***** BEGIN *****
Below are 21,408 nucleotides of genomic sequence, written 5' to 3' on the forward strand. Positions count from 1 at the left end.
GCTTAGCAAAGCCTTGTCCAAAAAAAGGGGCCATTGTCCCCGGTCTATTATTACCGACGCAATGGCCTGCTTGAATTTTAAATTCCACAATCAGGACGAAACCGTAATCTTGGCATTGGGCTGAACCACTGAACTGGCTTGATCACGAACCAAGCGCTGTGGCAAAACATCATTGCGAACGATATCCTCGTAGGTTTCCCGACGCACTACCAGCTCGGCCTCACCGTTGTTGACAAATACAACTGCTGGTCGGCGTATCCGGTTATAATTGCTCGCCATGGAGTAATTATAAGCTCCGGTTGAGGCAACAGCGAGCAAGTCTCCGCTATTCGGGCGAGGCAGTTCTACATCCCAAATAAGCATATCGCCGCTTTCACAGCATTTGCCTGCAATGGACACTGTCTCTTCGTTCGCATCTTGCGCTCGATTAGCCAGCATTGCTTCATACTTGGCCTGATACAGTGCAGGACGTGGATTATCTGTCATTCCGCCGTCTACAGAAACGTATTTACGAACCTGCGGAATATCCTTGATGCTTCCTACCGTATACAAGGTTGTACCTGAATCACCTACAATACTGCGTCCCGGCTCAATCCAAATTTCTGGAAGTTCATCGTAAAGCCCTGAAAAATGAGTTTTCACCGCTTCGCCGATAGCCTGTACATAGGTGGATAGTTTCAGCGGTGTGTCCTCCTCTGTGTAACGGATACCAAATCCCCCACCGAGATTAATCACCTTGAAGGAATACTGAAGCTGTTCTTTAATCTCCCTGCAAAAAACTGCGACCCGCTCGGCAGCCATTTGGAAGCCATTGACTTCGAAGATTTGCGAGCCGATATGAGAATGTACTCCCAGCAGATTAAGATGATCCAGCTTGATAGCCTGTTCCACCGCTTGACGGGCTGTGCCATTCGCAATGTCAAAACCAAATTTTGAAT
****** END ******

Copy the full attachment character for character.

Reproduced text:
Below are 21,408 nucleotides of genomic sequence, written 5' to 3' on the forward strand. Positions count from 1 at the left end.
GCTTAGCAAAGCCTTGTCCAAAAAAAGGGGCCATTGTCCCCGGTCTATTATTACCGACGCAATGGCCTGCTTGAATTTTAAATTCCACAATCAGGACGAAACCGTAATCTTGGCATTGGGCTGAACCACTGAACTGGCTTGATCACGAACCAAGCGCTGTGGCAAAACATCATTGCGAACGATATCCTCGTAGGTTTCCCGACGCACTACCAGCTCGGCCTCACCGTTGTTGACAAATACAACTGCTGGTCGGCGTATCCGGTTATAATTGCTCGCCATGGAGTAATTATAAGCTCCGGTTGAGGCAACAGCGAGCAAGTCTCCGCTATTCGGGCGAGGCAGTTCTACATCCCAAATAAGCATATCGCCGCTTTCACAGCATTTGCCTGCAATGGACACTGTCTCTTCGTTCGCATCTTGCGCTCGATTAGCCAGCATTGCTTCATACTTGGCCTGATACAGTGCAGGACGTGGATTATCTGTCATTCCGCCGTCTACAGAAACGTATTTACGAACCTGCGGAATATCCTTGATGCTTCCTACCGTATACAAGGTTGTACCTGAATCACCTACAATACTGCGTCCCGGCTCAATCCAAATTTCTGGAAGTTCATCGTAAAGCCCTGAAAAATGAGTTTTCACCGCTTCGCCGATAGCCTGTACATAGGTGGATAGTTTCAGCGGTGTGTCCTCCTCTGTGTAACGGATACCAAATCCCCCACCGAGATTAATCACCTTGAAGGAATACTGAAGCTGTTCTTTAATCTCCCTGCAAAAAACTGCGACCCGCTCGGCAGCCATTTGGAAGCCATTGACTTCGAAGATTTGCGAGCCGATATGAGAATGTACTCCCAGCAGATTAAGATGATCCAGCTTGATAGCCTGTTCCACCGCTTGACGGGCTGTGCCATTCGCAATGTCAAAACCAAATTTTGAAT